As long as minor celebrities are celebrated for their minor achievements, there will be subjects for minor one-person plays. Take, for example, Peggy Guggenheim. Who? Okay, if you're under a certain age, she might be on the minor side of minor. That, Lanie Robertson would no doubt argue, is precisely why you need to see her new play at the Promenade, Woman Before a Glass.
Let's start methodically. You know the Guggenheim museum in New York? That's not named after Peggy. She was the niece of that Guggenheim (Solomon), and the daughter of the Guggenheim who perished on the Titanic (Benjamin). He was the son of mining magnate Meyer Guggenheim, the most likely reason you even know the name Guggenheim in the first place. But what did Peggy herself do, aside from being born into a famous family? She had an art collection.
Specifically, a modern art collection, perhaps even the modern art collection, which she assembled during the middle years of the 20th century by buying pieces from struggling artists like Picasso, Magritte, and Max Ernst (whom she later married). Is this interesting? Yes. But does it really qualify Guggenheim for a stage biography? More important: Who is likely to care?
Much of Robertson's character writing is detailed and knowing, even humorous, but never does what it must whenever the subject is one of reasonable obscurity to today's audiences: prove that her life story is worth telling. Instead of unveiling the woman, Robertson sticks close to the surface, seldom allowing Peggy much time to delve into issues more significant than who will receive her collection after she dies.
Thus, Woman Before a Glass is a play with "star vehicle" splashed all over it. Any actress brave enough to tackle it would have to make vibrant the interior life of a woman most of us have forgotten (assuming we knew her in the first place), and rise above platitudinous writing to create a person compelling enough to entertain and enlighten us for 90 intermissionless minutes.
As Peggy, Mercedes Ruehl does everything she can. She's talented, with a Tony (for Lost in Yonkers) and an Oscar (for The Fisher King) to prove it, and she made a memorable impression in her last Broadway outing as the put-upon wife in Edward Albee's The Goat, or Who Is Sylvia?. Her brittle manner and measured line delivery in many ways seem an ideal match for the short-tempered, foul-mouthed society matron at the center of this play. And Ruehl does provide the necessary foundation for the show, and digging her fingernails into her portrayal with appreciable conviction; she's committed to this, and that commitment shows.
Unfortunately, so does the strain of having so little content to convey. Ruehl thrusts herself fully into every situation, whether having to babble to assembled onlookers when the Italian president comes to visit (he wants the collection as well), or having to bray into two different phones to frantically find a home for all the artwork while her personal life crumbles around her. Yes, Ruehl can get appreciative applause for donning a bra in full view of the audience, but why should any one-person play require her to?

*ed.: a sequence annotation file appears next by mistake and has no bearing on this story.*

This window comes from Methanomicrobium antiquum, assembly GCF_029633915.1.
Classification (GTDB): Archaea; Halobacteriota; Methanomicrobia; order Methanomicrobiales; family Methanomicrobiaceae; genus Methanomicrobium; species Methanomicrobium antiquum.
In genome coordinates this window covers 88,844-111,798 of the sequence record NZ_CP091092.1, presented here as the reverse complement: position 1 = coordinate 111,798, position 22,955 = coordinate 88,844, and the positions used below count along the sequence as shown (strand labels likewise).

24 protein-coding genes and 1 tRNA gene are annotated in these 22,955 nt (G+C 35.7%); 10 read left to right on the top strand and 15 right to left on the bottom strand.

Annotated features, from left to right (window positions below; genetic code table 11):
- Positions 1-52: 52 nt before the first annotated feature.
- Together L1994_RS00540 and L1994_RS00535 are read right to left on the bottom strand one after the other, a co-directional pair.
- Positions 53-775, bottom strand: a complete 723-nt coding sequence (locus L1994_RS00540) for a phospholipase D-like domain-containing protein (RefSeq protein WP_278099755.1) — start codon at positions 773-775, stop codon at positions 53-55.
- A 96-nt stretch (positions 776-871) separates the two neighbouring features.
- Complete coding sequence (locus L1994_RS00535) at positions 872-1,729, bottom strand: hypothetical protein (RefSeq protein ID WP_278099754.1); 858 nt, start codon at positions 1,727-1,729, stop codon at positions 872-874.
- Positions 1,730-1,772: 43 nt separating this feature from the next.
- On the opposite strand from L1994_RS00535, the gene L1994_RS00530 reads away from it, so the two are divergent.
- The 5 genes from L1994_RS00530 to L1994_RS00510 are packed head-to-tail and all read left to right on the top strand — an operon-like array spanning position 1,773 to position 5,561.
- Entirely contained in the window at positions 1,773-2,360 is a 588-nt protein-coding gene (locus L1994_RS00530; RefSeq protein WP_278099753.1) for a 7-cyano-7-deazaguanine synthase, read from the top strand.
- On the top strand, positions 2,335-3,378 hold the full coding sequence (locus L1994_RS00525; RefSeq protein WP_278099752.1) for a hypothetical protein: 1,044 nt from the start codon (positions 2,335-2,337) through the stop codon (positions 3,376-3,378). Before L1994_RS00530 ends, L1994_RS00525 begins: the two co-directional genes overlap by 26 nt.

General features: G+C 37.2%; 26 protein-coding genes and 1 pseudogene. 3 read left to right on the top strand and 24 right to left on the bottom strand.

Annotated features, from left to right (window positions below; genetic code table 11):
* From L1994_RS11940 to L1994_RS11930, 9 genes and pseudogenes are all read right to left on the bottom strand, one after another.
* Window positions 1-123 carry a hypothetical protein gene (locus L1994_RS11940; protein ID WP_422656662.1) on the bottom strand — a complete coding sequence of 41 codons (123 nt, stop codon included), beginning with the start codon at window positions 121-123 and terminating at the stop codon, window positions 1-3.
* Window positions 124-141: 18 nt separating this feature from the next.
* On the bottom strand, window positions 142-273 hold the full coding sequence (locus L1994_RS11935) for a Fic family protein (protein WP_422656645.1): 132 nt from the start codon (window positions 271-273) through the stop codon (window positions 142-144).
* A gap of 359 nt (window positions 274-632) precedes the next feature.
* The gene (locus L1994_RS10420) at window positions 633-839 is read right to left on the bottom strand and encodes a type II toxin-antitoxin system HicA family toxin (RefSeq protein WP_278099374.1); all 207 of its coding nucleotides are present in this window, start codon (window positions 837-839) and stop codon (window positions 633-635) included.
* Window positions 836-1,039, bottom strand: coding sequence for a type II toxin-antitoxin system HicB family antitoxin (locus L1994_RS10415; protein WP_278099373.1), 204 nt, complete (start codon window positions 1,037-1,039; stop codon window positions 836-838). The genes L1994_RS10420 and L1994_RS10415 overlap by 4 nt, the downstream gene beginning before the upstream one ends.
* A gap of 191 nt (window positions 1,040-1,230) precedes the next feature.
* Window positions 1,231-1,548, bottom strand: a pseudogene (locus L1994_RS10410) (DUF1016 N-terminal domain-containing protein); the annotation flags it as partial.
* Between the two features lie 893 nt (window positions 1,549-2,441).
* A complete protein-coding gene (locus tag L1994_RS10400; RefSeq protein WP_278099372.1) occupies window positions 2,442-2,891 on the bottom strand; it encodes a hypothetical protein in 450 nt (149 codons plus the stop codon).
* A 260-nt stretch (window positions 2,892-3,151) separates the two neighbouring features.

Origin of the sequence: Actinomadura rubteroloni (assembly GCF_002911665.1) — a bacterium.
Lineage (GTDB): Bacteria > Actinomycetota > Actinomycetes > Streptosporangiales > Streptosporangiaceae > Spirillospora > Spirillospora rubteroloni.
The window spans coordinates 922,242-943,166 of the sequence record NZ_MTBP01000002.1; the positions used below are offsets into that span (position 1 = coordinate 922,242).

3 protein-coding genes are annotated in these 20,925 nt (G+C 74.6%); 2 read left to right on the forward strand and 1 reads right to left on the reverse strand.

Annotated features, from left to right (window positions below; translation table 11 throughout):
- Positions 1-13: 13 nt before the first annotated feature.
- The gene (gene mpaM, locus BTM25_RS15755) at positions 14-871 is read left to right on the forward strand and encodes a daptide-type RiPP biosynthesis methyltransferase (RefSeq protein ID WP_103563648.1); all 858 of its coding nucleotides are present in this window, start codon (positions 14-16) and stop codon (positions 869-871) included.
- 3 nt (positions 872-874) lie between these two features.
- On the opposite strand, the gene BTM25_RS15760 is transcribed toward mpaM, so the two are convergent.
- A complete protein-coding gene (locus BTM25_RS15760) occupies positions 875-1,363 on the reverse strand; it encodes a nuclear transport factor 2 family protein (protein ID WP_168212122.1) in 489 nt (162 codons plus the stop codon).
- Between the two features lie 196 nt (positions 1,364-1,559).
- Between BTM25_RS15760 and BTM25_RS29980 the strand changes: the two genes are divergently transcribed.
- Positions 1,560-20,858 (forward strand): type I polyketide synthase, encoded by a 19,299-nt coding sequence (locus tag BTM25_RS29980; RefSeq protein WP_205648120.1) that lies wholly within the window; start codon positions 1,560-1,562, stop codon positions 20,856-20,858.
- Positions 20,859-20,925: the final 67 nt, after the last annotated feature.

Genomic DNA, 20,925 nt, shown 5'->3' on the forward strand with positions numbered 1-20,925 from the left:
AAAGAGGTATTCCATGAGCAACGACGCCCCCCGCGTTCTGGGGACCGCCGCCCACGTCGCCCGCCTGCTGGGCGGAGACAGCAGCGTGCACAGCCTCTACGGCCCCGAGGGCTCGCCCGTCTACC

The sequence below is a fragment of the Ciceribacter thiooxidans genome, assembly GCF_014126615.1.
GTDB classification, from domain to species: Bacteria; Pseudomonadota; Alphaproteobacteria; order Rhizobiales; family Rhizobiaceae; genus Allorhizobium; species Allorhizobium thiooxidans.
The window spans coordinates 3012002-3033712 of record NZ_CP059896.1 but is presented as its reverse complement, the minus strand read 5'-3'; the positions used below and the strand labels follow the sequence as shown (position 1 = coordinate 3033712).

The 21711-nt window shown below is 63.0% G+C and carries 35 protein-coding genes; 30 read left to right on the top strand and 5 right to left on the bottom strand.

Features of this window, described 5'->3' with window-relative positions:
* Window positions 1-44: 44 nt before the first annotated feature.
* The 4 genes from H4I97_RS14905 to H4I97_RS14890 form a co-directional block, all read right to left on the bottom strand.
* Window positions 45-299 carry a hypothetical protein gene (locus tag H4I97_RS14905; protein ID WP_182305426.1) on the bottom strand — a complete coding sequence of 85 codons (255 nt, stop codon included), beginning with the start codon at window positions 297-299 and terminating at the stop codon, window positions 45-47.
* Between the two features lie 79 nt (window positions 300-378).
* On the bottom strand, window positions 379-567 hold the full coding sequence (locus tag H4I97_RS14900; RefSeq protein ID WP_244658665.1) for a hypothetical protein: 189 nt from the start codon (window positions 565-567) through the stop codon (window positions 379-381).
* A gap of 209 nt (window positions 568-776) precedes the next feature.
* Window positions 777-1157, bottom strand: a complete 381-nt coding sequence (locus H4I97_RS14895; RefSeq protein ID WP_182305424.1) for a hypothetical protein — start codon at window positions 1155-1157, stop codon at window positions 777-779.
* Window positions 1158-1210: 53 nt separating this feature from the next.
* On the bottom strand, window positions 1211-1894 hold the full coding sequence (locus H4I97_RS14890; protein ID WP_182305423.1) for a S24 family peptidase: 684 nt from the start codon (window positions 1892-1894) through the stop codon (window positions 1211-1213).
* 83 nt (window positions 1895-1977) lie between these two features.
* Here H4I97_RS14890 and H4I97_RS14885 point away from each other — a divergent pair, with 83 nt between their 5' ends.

At least she looks like a model of statuesque elegance in Willa Kim's elaborate costumes, which pay tribute to as many 20th century fashion designers as Peggy's collection did artists. And she never looks lost on Thomas Lynch's intricate surrealistic Venetian palazzo set. But under the bewildered direction of Casey Childs, Ruehl just can't make most of the play's non-events matter.
Until, that is, the play's final segment, when we learn the outcome of Peggy's travails. The scene is set in a gondola on a canal, and is represented entirely through Phil Monat's wistful lighting and a drop-down mirror that displays Peggy's image as it would appear in the tranquil water. The writing, too, takes on an ethereal, almost magical quality that reflects into Guggenheim's soul and reveals a blissful woman underneath. Suddenly, Peggy has been transformed into a warm, smiling woman with a lilting voice. We see what she's accomplished, and it affects us; for the first time it seems that something important really has transpired.
But as thrilling as this moment is, it would be even more effective if any other part of the play possessed even a fraction of this scene's vitality and creativity, and hinted at the appropriateness of Peggy Guggenheim for a stage chronicle. This last scene, the sole true synthesis of multiple theatrical elements, approaches art. The rest of Woman Before a Glass feels like anything but.
Woman Before a Glass